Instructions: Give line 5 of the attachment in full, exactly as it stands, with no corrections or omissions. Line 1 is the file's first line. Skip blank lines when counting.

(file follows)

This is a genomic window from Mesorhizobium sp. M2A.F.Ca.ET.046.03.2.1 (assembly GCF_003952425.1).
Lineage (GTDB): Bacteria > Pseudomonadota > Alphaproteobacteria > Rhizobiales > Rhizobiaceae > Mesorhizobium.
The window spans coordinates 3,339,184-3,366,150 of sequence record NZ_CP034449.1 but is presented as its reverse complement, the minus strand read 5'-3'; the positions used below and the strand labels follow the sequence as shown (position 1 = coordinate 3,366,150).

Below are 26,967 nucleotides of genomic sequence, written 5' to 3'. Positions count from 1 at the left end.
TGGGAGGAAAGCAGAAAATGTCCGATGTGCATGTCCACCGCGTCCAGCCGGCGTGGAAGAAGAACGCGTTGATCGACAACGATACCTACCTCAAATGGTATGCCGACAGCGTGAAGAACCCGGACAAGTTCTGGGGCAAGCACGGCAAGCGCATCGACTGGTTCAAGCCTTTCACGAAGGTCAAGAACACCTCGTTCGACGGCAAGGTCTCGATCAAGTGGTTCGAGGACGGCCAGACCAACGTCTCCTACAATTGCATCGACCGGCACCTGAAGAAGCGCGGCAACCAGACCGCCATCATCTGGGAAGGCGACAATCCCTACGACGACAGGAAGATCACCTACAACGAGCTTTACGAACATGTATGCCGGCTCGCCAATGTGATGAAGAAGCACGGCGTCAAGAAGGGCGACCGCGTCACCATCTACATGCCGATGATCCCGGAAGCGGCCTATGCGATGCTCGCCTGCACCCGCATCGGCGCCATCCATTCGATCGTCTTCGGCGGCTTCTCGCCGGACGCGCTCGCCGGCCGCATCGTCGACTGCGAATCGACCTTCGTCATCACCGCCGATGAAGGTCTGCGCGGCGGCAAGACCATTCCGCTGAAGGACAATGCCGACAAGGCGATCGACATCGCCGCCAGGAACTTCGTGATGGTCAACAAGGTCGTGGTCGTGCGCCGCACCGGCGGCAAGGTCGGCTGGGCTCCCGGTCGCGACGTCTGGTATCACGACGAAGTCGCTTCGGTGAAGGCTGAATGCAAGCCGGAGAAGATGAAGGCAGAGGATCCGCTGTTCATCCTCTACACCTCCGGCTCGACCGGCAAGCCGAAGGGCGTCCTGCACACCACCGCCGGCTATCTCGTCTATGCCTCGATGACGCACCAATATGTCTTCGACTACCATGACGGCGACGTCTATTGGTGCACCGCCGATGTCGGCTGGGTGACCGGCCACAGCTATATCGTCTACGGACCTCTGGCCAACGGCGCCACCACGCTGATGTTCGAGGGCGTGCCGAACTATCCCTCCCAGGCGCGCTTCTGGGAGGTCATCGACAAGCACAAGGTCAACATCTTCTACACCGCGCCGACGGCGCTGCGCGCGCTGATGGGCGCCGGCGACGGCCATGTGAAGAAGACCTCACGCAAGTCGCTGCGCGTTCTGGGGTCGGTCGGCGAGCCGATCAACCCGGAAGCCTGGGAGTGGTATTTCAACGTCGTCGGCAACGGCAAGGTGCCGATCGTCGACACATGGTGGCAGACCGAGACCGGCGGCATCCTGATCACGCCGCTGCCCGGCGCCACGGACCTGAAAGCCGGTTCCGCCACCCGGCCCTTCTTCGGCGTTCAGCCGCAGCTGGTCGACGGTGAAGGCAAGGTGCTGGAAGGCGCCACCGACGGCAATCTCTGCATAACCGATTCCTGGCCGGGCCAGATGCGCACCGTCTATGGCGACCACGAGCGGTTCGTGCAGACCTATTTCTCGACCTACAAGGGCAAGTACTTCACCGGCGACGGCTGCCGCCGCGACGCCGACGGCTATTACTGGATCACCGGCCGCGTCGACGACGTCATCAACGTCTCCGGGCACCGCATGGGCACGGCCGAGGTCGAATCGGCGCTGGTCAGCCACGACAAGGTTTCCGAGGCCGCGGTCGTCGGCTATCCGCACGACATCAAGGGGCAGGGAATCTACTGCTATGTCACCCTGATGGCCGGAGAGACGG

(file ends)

TGGGAGGAAAGCAGAAAATGTCCGATGTGCATGTCCACCGCGTCCAGCCGGCGTGGAAGAAGAACGCGTTGATCGACAACGATACCTACCTCAAATGGTATGCCGACAGCGTGAAGAACCCGGACAAGTTCTGGGGCAAGCACGGCAAGCGCATCGACTGGTTCAAGCCTTTCACGAAGGTCAAGAACACCTCGTTCGACGGCAAGGTCTCGATCAAGTGGTTCGAGGACGGCCAGACCAACGTCTCCTACAATTGCATCGACCGGCACCTGAAGAAGCGCGGCAACCAGACCGCCATCATCTGGGAAGGCGACAATCCCTACGACGACAGGAAGATCACCTACAACGAGCTTTACGAACATGTATGCCGGCTCGCCAATGTGATGAAGAAGCACGGCGTCAAGAAGGGCGACCGCGTCACCATCTACATGCCGATGATCCCGGAAGCGGCCTATGCGATGCTCGCCTGCACCCGCATCGGCGCCATCCATTCGATCGTCTTCGGCGGCTTCTCGCCGGACGCGCTCGCCGGCCGCATCGTCGACTGCGAATCGACCTTCGTCATCACCGCCGATGAAGGTCTGCGCGGCGGCAAGACCATTCCGCTGAAGGACAATGCCGACAAGGCGATCGACATCGCCGCCAGGAACTTCGTGATGGTCAACAAGGTCGTGGTCGTGCGCCGCACCGGCGGCAAGGTCGGCTGGGCTCCCGGTCGCGACGTCTGGTATCACGACGAAGTCGCTTCGGTGAAGGCTGAATGCAAGCCGGAGAAGATGAAGGCAGAGGATCCGCTGTTCATCCTCTACACCTCCGGCTCGACCGGCAAGCCGAAGGGCGTCCTGCACACCACCGCCGGCTATCTCGTCTATGCCTCGATGACGCACCAATATGTCTTCGACTACCATGACGGCGACGTCTATTGGTGCACCGCCGATGTCGGCTGGGTGACCGGCCACAGCTATATCGTCTACGGACCTCTGGCCAACGGCGCCACCACGCTGATGTTCGAGGGCGTGCCGAACTATCCCTCCCAGGCGCGCTTCTGGGAGGTCATCGACAAGCACAAGGTCAACATCTTCTACACCGCGCCGACGGCGCTGCGCGCGCTGATGGGCGCCGGCGACGGCCATGTGAAGAAGACCTCACGCAAGTCGCTGCGCGTTCTGGGGTCGGTCGGCGAGCCGATCAACCCGGAAGCCTGGGAGTGGTATTTCAACGTCGTCGGCAACGGCAAGGTGCCGATCGTCGACACATGGTGGCAGACCGAGACCGGCGGCATCCTGATCACGCCGCTGCCCGGCGCCACGGACCTGAAAGCCGGTTCCGCCACCCGGCCCTTCTTCGGCGTTCAGCCGCAGCTGGTCGACGGTGAAGGCAAGGTGCTGGAAGGCGCCACCGACGGCAATCTCTGCATAACCGATTCCTGGCCGGGCCAGATGCGCACCGTCTATGGCGACCACGAGCGGTTCGTGCAGACCTATTTCTCGACCTACAAGGGCAAGTACTTCACCGGCGACGGCTGCCGCCGCGACGCCGACGGCTATTACTGGATCACCGGCCGCGTCGACGACGTCATCAACGTCTCCGGGCACCGCATGGGCACGGCCGAGGTCGAATCGGCGCTGGTCAGCCACGACAAGGTTTCCGAGGCCGCGGTCGTCGGCTATCCGCACGACATCAAGGGGCAGGGAATCTACTGCTATGTCACCCTGATGGCCGGAGAGACGG